Angiography is the most widely used diagnostic test for macular degeneration. During the test, a harmless red-orange dye called fluorescein is injected into a vein in your arm. The dye travels through the body, eventually making its way to the blood vessels in your retina. Then, a special camera takes photographs that will be analyzed to identify atypical new blood vessels or damage to your retina’s lining. The formation of new blood vessels from blood vessels in and under the macula is often the first physical sign that macular degeneration may develop.
Alternatively, a method known as Optical Coherence Tomography (OCT) uses light waves to create a contour map of the retina, which can show areas of thickening or fluid accumulation.
Treating Macular Degeneration
In many cases, the effects of macular degeneration can be mitigated through the use of optical aids like strong reading glasses, magnifying glasses, and telescopes and non-optical aids like large-print periodicals and checkbooks, enlarged reading and writing guides for books or envelopes, large numeric telephone dials, and audio books. A variety of support groups are also available for the growing number of senior citizens who are affected by macular degeneration.
During the early stages of the disease, your eye doctor may simply recommend regular eye exams, attention to diet, in-home vision monitoring, and nutritional supplements — research has shown that some vitamins and antioxidants can actually help prevent or slow the progression of macular degeneration.
In rare cases of wet macular degeneration, laser treatment may be recommended. This involves the use of painless laser light to destroy abnormal, leaking blood vessels under the retina. This form of treatment is only an option when abnormal blood vessels are far enough away from the macula that the procedure will not damage your eyes. While laser treatment can slow or stop the progression of macular degeneration, it is not intended to restore vision that has already been lost.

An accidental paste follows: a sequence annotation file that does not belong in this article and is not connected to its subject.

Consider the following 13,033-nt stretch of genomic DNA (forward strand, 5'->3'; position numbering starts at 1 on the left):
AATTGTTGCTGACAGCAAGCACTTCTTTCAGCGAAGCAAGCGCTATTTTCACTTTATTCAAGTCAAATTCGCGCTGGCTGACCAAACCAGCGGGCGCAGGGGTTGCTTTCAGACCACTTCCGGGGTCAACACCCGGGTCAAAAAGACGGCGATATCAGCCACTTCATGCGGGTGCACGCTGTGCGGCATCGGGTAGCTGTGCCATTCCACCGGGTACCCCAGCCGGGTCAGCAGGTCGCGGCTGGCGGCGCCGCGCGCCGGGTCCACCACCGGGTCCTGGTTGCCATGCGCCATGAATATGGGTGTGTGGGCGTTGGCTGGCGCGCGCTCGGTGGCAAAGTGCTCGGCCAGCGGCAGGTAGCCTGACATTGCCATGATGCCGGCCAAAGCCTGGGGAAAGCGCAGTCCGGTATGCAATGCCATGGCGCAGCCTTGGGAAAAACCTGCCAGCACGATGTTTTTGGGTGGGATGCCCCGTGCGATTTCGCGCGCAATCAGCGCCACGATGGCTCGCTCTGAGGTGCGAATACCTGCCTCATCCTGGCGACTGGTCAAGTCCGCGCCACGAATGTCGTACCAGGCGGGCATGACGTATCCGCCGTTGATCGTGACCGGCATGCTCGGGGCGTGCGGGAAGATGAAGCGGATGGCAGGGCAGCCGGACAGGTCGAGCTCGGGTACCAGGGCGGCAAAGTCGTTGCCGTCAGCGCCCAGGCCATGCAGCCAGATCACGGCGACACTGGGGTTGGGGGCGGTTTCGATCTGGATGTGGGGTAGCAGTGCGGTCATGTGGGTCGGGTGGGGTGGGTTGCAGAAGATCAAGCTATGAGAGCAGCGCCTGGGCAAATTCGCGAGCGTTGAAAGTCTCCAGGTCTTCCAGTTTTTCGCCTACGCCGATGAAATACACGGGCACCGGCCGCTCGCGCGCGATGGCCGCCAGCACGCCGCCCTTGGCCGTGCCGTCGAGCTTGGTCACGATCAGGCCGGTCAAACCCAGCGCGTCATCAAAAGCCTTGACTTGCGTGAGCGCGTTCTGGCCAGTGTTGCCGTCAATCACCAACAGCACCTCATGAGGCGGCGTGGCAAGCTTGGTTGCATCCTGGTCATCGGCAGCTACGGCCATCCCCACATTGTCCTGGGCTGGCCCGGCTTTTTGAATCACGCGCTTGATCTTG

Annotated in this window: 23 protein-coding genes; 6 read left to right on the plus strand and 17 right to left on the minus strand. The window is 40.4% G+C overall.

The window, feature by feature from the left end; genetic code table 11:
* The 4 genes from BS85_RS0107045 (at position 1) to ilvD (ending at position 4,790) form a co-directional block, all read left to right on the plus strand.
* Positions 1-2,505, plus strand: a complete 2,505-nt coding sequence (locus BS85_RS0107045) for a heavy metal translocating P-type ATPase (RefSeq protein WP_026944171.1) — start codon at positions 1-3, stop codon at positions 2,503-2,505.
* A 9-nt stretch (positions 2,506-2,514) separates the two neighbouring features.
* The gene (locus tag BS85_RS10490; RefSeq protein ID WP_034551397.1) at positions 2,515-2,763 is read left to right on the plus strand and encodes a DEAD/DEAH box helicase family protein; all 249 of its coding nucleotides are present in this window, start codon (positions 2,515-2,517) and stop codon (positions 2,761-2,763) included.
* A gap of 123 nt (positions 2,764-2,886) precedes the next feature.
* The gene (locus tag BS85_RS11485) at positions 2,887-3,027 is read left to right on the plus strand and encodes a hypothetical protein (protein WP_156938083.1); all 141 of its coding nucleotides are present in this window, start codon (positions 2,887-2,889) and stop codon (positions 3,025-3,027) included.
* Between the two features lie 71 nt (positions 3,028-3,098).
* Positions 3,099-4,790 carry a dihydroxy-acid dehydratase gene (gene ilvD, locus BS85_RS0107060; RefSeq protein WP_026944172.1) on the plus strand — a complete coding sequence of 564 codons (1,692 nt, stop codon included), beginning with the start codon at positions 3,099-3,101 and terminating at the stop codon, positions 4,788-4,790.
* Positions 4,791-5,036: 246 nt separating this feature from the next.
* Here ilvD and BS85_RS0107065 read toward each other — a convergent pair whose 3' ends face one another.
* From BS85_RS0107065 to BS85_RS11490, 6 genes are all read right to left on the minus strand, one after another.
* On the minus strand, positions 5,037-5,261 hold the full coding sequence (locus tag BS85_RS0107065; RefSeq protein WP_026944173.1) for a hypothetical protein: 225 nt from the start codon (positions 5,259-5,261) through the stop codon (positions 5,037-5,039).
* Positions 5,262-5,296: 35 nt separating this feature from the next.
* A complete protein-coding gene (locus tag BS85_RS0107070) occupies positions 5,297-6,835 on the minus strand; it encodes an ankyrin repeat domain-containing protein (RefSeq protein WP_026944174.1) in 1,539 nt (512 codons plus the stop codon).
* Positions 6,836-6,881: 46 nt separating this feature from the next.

Regardless of your unique combination of risk factors, if you are over the age of 65, you should be sure to receive an annual ophthalmologic examination. Contact us today to schedule an appointment with one of our experienced ophthalmologists, who will be able to tell you whether you show any signs of retinal conditions, including diabetic retinopathy and age-related macular degeneration.
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Kleiman Evangelista’s doctors provide industry-leading care using the latest, advanced technology and techniques.
Very courteous and professional. Treated me in a way that is top of the line. Made sure I understood everything they were doing. A really great experience.
- Michael S.
The physician was extremely knowledgeable and approachable. Actually, the entire staff was first class.
- Victoria C.
This place is amazing… everyone was great..the procedure itself was not as scary as I thought and now I’m not needing glasses anymore..not even readers
- Cinn R.